Fight For Your Rights -- To Be Wrong?

by , Nov 26, 2013, 8:00 PM
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Sometimes it’s hard to pick your battles of the sexes; this particular little dust-up has my head spinning.  It’s devolved into a fight between Beastie Boys and Mean Valley Girls. (That’s Silicon Valley.) And so far, I’m siding with the Beasties.

So how did this happen?

Well, once upon a time (last week, actually, but it all goes so quickly in Internet years) this unique, kick-ass video, titled "GoldieBlox, Rube Goldberg, & Beastie Boys 'Princess Machine' (a concert for little girls)," was uploaded to You Tube to promote an Oakland, Cali.-based start-up toy company.

Indeed, funded on Kickstarter by Debbie Sterling, a recent Stanford grad, GoldieBlox has taken on the golden mission of crafting  toys that will help girls get interested in science, math, and engineering. The corporate intention is to “disturb the pink aisle.” 

Hallelujah.  Except  the (perhaps) unintended consequence  is that while meaning to take Barbie prisoner, the spot actually was breaking the laws of musical property rights.

But let’s go back to the spot, which has already garnered more than eight million views. Who could possibly object to a message of empowerment for whip-smart little girls?

A production marvel, the video features an insanely detailed Rube Goldberg-like contraption, which allows three passionate, ambitious and diverse little girls on a play date to banish the typical boring princess toys and pink boas from the house, and replace them with visions of building spaceships and coding new apps. (The fact that the miles-long device was engineered by one of the male members of the band OK-Go—and not these cute little actresses-- is another sub-tangent in this off-kilter story.

I first saw the spot on Upworthy, itself a site that prides itself on helping videos about “important social issues” go viral. And indeed, I shared it on Facebook, and all my sister-friends shared it to their pages. And we slept the sleep of the morally superior, unchallenged in the knowledge that we were on the right side of the girl-power issue.

Actually, the more I thought about it, the more I realized that the Rube Goldberg device was hard to follow and distracting. What really helped get the spot’s message across were the lyrics to the music, sung by young female voices. My favorite line is “We are more than princess maids!”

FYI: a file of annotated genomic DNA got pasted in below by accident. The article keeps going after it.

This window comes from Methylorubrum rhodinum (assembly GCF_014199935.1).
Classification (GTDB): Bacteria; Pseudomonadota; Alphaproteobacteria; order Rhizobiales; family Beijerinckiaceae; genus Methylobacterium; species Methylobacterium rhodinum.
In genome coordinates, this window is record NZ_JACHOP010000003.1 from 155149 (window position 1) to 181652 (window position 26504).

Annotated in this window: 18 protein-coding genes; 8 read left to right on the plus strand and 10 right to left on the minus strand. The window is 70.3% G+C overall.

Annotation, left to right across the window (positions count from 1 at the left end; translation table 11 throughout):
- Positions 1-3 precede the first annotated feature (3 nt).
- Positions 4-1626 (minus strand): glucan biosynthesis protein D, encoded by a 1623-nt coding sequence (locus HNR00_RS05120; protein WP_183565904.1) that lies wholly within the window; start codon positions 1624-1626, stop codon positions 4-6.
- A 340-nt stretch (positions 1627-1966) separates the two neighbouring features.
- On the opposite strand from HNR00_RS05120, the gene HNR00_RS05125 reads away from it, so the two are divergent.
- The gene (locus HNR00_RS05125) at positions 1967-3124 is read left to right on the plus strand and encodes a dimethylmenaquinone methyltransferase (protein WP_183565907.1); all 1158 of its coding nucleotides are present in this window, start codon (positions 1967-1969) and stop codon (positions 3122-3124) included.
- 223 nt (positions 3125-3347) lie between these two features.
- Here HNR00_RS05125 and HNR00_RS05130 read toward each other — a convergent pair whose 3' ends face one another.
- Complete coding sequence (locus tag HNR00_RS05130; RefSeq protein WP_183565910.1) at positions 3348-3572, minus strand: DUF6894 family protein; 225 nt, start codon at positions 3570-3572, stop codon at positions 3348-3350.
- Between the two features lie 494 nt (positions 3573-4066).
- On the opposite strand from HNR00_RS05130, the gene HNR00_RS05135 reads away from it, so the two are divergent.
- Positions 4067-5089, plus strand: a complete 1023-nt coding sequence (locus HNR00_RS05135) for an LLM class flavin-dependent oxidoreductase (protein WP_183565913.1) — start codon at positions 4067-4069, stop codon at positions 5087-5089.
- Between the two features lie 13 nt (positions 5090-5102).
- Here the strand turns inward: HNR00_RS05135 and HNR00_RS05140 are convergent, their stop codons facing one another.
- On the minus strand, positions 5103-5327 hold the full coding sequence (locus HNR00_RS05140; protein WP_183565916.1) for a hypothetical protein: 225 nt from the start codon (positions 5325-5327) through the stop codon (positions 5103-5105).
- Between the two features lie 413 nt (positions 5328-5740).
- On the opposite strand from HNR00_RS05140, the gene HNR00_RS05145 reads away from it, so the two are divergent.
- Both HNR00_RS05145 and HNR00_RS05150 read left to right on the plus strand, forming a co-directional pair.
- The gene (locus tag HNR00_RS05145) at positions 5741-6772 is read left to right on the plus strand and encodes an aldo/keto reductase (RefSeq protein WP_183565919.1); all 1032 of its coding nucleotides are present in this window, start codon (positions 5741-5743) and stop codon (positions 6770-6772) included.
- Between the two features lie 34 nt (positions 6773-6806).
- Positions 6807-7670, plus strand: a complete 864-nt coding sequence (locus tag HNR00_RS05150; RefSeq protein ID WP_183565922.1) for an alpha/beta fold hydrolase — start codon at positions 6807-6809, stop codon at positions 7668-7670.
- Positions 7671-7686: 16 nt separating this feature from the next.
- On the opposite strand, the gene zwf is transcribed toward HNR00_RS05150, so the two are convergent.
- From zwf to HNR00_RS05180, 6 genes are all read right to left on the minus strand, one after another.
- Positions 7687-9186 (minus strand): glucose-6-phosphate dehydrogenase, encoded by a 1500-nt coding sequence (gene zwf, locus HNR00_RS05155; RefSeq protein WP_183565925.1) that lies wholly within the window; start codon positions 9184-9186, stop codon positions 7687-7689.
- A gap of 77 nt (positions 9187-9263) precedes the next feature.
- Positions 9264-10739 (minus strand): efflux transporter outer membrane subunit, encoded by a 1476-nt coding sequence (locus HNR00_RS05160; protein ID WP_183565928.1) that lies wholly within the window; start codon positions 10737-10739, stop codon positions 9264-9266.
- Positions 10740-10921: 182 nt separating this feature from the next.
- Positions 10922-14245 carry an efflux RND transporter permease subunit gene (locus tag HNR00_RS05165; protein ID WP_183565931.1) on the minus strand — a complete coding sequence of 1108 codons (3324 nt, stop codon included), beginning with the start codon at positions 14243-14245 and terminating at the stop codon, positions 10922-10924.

What I didn’t realize the first time I watched, I’m embarrassed to say, was that the music is a rerecorded Beastie Boys song, “Girls.” Indeed, the spot was based on replacing the unalloyed sexism of  the original lines like “Girls, to do the dishes/Girls to clean up my room/ Girls to do the laundry,” with "Girls to build a spaceship\ Girls to code the new app\ Girls to grow up knowing\ That they can engineer that."

So is this aimed at moms who grew up in the ‘80s and ‘90s with the Beastie Boys? Because otherwise, wasn’t this song, and its lyrics, forgotten?  

The trouble is, the producers resurrected the music without getting permission, or paying, The Boys. And, in the reverse of what you’d expect, Goldiebox sued them.

And what an odd enemy to pick. The Beasties were three white Jewish boys who certainly didn’t take themselves seriously as rappers. (In fact, they started as a punk band.) They themselves were playing with, or even parodying, the misogynist tropes of hip-hop. Yes, the lyrics were stupid and sexist, but the Boys were being ironic and sarcastic. Later, they became musically important, but in those days, they were seen as clowns.

And sadly, last year one member of the group, Adam Yauch, died at the age of 47.  His will made clear that he forbade the use of any of his music in advertising.

It’s not as if this is a PSA for engineering opportunities for girls. Why should the company get to use the music for free?

There’s another wrinkle here: Instead of running its own Super Bowl commercial, Intuit has decided to run the commercial of a worthy upcoming small business owner. This spot for GoldieBlox is one of three finalists in this contest.

Given all that, and the prospect of a free $4 million dollar media placement, GoldieBlox might have shot itself in the foot. Because there is no way, with all this copyright hoo-ha, that the spot could legally run on the The Big Game.

I would hope that they could work out a compromise deal with the Beastie Boys -- or they’re going to have to change the music.

Both sides have gotten more publicity than anyone could predict.

And in the end, GoldiBlox has acted just like a classic entrepreneurial Silicon Valley startup, with its take-no prisoners, disruptive, culture-jamming behavior: Rules? Laws? You make your own, and take what you need. And if others object, you attack, aggressively. Let the free market rule.

Whether this will sell more “GoldieBlox and the Spinning Wheel” toys for the holidays is to be determined.

But without question, GB  is behaving just like the big boys.

12 comments on "Fight For Your Rights -- To Be Wrong?".

  1. Barbara Lippert from mediapost.com
    commented on: November 27, 2013 at 3:02 p.m.
    Okay, everyone! The situation changed overnight, right after this was posted. The Goldie Blox CEO posted a public letter, saying that they had no idea that Adam Yauch did not want this work to appear in ads. (Although it was all over Google.) And they said they basically were the victims. Certainly the change in music, to all instrumental, no lyrics, makes the spot a lot less powerful. I don't get why they can't include the key lines that were totally changed from the original song. And as I pointed out in the column, the words were the s strongest part of it. The Rube Goldberg like device is amazing, but hard to follow and unclear as to how it incorporates the toys. Certainly a lesson to get permission FIRST to use music. http://www.youtube.com/watch?v=IIGyVa5Xftw